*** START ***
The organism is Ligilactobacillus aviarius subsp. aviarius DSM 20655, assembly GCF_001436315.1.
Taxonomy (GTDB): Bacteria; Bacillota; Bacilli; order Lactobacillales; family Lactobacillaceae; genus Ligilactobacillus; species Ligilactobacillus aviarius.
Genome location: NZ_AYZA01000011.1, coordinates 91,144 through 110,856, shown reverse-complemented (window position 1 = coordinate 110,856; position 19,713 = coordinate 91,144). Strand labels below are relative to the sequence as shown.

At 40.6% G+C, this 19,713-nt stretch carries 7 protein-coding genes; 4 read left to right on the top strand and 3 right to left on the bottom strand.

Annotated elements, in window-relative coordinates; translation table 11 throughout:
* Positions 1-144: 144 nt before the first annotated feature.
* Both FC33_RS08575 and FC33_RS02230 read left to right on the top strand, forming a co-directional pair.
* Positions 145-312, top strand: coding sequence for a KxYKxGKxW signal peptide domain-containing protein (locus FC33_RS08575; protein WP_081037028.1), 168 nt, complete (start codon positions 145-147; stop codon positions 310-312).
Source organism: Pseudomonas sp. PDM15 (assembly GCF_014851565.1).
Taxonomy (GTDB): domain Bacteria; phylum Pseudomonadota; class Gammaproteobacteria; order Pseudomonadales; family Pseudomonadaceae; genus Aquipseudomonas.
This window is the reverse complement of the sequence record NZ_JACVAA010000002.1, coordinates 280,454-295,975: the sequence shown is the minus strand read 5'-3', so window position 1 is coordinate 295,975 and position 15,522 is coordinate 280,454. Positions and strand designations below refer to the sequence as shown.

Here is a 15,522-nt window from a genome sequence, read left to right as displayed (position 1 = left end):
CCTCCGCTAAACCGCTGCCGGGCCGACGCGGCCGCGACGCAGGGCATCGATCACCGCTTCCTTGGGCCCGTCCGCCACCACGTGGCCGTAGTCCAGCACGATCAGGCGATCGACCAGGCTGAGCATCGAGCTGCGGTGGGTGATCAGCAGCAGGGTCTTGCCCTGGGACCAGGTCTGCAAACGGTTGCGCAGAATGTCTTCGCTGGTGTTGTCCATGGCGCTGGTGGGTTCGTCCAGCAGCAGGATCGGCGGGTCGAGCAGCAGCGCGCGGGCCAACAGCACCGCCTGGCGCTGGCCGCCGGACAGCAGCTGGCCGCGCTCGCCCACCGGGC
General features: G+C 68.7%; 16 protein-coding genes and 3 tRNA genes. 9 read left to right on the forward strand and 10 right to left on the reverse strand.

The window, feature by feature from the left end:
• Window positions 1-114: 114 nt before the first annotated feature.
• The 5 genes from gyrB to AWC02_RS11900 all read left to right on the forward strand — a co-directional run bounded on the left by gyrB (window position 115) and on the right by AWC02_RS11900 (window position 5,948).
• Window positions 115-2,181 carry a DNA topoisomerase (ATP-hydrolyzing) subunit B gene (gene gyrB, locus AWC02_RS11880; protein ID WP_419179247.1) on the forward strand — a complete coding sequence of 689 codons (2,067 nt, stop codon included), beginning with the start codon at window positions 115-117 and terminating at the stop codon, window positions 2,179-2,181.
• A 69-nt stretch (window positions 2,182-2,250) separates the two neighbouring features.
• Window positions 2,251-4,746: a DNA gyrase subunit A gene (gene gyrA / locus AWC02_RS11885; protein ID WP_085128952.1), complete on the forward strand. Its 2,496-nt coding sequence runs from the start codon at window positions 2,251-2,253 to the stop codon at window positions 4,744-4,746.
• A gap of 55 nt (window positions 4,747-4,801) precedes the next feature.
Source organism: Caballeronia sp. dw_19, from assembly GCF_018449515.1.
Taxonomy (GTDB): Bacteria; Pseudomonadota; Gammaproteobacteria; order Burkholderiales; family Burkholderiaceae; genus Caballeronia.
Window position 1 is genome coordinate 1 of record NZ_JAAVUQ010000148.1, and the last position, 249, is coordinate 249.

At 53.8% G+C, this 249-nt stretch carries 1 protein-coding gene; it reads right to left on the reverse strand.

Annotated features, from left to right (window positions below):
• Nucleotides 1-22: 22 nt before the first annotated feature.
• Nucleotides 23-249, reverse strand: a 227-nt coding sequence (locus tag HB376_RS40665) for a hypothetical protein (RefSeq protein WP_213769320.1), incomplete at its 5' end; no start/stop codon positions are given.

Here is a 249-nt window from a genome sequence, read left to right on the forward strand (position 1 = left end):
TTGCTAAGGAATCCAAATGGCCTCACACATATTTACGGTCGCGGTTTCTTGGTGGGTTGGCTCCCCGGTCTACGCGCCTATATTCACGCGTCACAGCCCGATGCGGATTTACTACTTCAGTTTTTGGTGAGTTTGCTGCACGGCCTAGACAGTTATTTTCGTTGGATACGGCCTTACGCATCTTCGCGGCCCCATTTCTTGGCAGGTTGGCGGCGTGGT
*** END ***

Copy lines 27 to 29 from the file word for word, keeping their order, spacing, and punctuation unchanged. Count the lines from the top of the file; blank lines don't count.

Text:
• Nucleotides 1-22: 22 nt before the first annotated feature.
• Nucleotides 23-249, reverse strand: a 227-nt coding sequence (locus tag HB376_RS40665) for a hypothetical protein (RefSeq protein WP_213769320.1), incomplete at its 5' end; no start/stop codon positions are given.

Here is a 249-nt window from a genome sequence, read left to right on the forward strand (position 1 = left end):